Ultrastructure of intermediate cells
During encystment in Haematococcus, we often observed greenish-orange cells (with some astaxanthin accumulation) in middle-aged cultures (1–2 weeks). We designated these as intermediate cells. GA-OsO4 fixation successfully fixed oil droplets containing oil and astaxanthin. In the intermediate stage, conspicuous pyrenoids with electron-dense matrix were located in the stroma, and were surrounded by thick starch capsules. Many starch grains were located around the pyrenoids (Fig. 3A). Oil droplets containing astaxanthin were somewhat electron-dense and located around the nucleus. These droplets were rounded and of various sizes; there was no membrane-like structure around the oil bodies containing astaxanthin (Fig. 3B). At this stage, partial degradation of thylakoids was observed (Fig. 3C, D). At high magnification, thylakoids were observed to have become loose from edges of the thylakoid (Fig. 3D), suggesting partial thylakoid degradation.
A. General ultrastructure. B. High-magnification view of astaxanthin oil droplets. C. Partial degradation of thylakoids (arrow). D. High-magnification view of thylakoid degradation (arrows). C, chloroplast; CW, cell wall; N, nucleus; OD; oil droplet; P, pyrenoid; SC, starch capsule; SG, starch grain. Scale bars in A and B–D: 5 µm and 1 µm, respectively.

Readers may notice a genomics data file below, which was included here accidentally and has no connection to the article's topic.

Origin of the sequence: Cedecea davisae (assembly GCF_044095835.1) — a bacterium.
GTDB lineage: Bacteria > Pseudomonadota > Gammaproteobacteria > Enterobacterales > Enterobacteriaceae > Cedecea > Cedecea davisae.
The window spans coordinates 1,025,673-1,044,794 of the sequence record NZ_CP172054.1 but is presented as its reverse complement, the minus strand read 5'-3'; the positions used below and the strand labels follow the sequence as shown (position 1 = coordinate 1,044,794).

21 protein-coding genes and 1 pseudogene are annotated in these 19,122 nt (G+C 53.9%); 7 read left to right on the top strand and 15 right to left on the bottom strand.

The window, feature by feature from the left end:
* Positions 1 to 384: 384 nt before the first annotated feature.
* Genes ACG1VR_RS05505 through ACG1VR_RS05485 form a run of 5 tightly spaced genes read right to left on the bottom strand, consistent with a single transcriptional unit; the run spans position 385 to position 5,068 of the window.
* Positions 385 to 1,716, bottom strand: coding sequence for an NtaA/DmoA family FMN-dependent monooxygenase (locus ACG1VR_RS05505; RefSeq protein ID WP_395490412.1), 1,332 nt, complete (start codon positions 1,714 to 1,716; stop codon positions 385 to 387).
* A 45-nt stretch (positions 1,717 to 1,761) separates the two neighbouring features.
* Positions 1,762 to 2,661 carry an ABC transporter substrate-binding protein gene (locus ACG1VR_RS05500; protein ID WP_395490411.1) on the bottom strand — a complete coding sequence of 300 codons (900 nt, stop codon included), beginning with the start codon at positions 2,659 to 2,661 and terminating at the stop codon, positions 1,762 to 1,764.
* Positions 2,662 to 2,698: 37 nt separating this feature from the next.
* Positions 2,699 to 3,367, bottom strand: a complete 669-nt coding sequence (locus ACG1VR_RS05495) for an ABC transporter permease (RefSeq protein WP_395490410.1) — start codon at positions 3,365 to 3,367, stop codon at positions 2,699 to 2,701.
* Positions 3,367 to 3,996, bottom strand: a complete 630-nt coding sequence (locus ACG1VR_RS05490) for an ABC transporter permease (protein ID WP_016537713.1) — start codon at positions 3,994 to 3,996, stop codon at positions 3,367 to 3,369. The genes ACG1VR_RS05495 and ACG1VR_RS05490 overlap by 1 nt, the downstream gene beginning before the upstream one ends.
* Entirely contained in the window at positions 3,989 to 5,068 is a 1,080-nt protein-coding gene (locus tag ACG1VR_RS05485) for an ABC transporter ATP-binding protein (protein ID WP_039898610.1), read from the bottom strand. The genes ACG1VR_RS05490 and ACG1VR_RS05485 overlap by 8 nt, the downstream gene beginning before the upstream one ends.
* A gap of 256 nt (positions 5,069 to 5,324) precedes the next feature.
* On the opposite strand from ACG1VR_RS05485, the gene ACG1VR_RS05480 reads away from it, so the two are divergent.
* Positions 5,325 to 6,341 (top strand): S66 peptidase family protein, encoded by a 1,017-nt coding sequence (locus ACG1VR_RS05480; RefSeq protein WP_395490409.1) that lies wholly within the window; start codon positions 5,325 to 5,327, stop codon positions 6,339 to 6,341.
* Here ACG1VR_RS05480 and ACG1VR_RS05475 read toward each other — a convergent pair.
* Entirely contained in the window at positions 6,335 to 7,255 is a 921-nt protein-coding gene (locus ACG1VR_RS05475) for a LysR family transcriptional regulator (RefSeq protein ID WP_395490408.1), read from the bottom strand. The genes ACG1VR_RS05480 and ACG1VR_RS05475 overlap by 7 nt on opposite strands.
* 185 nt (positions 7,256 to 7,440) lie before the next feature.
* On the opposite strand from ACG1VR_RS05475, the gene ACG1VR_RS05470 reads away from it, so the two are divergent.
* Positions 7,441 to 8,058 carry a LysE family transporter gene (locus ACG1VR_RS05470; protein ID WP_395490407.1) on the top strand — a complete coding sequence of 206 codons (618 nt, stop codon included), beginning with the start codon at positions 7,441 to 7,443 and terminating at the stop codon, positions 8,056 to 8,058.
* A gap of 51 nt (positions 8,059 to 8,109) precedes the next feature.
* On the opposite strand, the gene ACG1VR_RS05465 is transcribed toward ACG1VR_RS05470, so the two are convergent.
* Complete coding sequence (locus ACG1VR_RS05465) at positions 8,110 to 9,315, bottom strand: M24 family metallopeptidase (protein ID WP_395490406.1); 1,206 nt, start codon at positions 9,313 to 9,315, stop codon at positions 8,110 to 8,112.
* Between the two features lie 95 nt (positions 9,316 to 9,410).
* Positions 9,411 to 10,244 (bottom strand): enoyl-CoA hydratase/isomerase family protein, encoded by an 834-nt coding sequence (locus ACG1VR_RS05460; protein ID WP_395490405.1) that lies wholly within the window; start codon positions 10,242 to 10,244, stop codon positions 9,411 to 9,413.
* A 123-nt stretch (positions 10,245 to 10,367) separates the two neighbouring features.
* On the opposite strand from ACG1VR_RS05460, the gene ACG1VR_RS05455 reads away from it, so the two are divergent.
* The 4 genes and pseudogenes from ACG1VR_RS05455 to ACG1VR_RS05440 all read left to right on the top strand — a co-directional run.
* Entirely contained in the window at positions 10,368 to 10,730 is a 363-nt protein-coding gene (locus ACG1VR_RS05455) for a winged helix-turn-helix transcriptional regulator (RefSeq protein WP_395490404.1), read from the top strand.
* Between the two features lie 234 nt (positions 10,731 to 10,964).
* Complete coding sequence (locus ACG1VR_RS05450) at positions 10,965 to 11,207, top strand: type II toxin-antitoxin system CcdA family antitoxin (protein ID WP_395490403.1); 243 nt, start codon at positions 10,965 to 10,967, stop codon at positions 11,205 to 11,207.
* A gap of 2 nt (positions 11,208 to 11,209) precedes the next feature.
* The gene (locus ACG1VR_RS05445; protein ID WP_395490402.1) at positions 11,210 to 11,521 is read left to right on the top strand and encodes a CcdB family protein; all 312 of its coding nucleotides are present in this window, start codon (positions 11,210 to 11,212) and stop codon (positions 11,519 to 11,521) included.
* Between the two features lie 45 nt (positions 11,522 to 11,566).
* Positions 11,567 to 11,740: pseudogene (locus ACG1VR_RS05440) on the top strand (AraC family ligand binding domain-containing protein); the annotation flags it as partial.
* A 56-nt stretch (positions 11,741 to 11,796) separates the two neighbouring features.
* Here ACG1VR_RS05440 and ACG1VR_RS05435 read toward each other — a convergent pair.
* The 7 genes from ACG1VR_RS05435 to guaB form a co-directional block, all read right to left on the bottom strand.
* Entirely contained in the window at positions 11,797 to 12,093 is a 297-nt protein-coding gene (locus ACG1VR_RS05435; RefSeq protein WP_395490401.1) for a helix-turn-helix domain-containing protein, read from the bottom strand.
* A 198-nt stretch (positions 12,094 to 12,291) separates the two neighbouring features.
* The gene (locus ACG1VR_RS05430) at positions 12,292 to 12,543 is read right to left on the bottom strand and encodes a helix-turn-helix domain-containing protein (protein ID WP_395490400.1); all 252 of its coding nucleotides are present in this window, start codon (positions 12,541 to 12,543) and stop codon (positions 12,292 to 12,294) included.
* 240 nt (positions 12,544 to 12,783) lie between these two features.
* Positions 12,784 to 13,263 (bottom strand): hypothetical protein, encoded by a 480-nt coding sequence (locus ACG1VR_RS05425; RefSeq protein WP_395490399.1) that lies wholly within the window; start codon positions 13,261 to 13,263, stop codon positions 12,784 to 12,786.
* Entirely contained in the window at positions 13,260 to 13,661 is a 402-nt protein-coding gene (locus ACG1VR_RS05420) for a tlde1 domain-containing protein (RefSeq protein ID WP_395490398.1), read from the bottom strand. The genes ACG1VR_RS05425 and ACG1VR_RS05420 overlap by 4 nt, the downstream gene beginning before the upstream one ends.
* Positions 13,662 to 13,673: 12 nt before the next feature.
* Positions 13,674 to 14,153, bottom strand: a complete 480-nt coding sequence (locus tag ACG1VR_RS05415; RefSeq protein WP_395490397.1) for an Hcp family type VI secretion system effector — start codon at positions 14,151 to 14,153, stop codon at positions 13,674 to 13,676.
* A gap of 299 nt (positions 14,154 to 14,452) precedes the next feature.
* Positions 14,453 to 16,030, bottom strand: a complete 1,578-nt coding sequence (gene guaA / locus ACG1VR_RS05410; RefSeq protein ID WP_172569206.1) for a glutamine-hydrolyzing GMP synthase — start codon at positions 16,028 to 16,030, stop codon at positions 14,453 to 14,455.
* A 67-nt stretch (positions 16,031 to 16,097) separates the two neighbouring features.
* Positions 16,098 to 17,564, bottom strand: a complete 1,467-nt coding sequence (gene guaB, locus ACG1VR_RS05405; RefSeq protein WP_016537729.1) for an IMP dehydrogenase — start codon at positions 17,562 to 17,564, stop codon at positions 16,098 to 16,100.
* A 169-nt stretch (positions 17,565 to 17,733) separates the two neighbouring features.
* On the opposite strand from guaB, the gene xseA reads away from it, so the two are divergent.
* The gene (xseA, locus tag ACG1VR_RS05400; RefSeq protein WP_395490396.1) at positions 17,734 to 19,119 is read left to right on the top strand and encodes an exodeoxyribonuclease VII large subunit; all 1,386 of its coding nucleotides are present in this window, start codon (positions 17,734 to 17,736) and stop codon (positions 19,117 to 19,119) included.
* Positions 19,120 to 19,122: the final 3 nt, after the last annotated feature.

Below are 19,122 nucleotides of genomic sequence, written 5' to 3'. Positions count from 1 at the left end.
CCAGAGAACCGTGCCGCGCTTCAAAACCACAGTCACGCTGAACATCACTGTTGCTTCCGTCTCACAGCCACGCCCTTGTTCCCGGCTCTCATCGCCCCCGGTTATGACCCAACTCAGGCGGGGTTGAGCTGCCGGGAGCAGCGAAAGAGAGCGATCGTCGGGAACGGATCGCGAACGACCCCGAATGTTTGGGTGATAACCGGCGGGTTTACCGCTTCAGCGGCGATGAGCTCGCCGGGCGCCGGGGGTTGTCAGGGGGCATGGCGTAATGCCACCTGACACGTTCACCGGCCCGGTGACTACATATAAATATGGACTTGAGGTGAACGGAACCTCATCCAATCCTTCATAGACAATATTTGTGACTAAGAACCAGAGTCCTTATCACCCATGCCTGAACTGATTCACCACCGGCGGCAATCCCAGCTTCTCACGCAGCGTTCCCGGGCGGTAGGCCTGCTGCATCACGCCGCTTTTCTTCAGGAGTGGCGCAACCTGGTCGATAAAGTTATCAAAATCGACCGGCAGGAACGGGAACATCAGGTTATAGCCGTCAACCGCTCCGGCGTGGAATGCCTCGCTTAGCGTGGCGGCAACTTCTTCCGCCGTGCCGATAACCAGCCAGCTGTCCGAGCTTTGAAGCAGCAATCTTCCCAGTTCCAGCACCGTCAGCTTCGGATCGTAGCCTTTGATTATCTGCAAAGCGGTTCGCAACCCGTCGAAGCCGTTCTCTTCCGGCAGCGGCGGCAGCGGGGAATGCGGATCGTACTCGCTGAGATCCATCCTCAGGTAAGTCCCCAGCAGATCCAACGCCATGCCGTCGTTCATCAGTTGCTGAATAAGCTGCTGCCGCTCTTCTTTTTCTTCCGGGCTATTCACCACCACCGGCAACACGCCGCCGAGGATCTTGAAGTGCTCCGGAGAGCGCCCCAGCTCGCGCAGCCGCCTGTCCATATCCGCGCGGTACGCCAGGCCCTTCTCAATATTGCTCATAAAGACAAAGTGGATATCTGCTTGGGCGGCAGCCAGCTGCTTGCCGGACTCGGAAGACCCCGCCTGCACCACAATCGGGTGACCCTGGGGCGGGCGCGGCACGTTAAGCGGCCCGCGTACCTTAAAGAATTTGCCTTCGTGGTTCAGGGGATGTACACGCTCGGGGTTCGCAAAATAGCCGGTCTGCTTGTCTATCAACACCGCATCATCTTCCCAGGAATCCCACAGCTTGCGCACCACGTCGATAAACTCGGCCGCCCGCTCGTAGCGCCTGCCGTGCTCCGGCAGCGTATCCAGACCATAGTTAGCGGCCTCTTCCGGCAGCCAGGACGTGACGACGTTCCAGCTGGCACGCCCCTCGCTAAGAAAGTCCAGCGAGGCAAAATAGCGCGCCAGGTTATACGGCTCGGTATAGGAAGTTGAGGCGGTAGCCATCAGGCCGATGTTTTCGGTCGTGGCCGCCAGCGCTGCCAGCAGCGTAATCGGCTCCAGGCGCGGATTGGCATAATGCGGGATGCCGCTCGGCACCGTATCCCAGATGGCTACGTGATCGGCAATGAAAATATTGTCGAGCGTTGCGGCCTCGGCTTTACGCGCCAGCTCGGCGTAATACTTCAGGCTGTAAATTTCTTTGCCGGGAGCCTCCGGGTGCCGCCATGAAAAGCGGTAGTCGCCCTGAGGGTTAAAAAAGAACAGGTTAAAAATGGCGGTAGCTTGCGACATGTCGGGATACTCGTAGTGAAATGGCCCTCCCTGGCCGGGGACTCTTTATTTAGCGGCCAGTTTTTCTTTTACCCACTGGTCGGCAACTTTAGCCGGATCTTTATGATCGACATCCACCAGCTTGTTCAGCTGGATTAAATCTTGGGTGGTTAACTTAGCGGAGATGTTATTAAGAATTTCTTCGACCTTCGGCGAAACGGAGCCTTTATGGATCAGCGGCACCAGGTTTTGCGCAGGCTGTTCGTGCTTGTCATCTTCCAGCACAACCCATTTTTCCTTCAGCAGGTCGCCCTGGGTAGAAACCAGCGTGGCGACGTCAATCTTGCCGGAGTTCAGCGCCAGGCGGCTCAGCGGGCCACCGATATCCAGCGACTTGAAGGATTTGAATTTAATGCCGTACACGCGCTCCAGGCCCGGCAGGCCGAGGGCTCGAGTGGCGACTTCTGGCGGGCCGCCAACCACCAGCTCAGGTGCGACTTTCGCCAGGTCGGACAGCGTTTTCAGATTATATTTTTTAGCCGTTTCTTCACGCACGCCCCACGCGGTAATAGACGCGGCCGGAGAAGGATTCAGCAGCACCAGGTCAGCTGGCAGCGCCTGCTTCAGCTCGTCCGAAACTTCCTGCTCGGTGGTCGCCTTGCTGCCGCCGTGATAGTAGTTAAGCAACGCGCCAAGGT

Ultrastructure of cyst cells
Strong and/or continuous light accelerated the accumulation of astaxanthin, resulting in the formation of cyst cells. For fixation of the cysts, we also used GA-OsO4 because it fixes droplets containing oil and astaxanthin as with the intermediate stage. The general ultrastructures of cells with high astaxanthin accumulation are illustrated in Fig. 4A–D, showing that oil droplets and astaxanthin accumulation patterns differ among cyst cells. For example, electron-dense astaxanthin granules in oil droplets (Fig. 4A, B) occurred in some cells. In other cells, relatively large oil droplets occurred throughout the cell (Fig. 4C, D), which seemed to contain astaxanthin. The oil droplets were less electron-dense and their sizes varied; droplets occasionally fused (Fig. 4D). Chloroplasts were highly degenerated and localized in the interspace between oil droplets, resulting in the chloroplasts having a net-like appearance (Fig. 4C). The chloroplasts contained compressed multilayered thylakoids, which were highly degraded during encystment (Fig. 4E).
A. General ultrastructure of cyst cells, showing small granules that contain astaxanthin. B. General ultrastructure of a cyst cell, showing astaxanthin accumulation in oil droplets. C. General ultrastructure of a cyst cell, showing large oil droplets. Chloroplasts localize in the interspace between oil droplets (arrows). D. Some oil droplets are fused. E. High-magnification view of chloroplasts. C, chloroplast; N, nucleus; OD, oil droplet. Scale bars in A–D and E: 5 µm and 0.5 µm, respectively.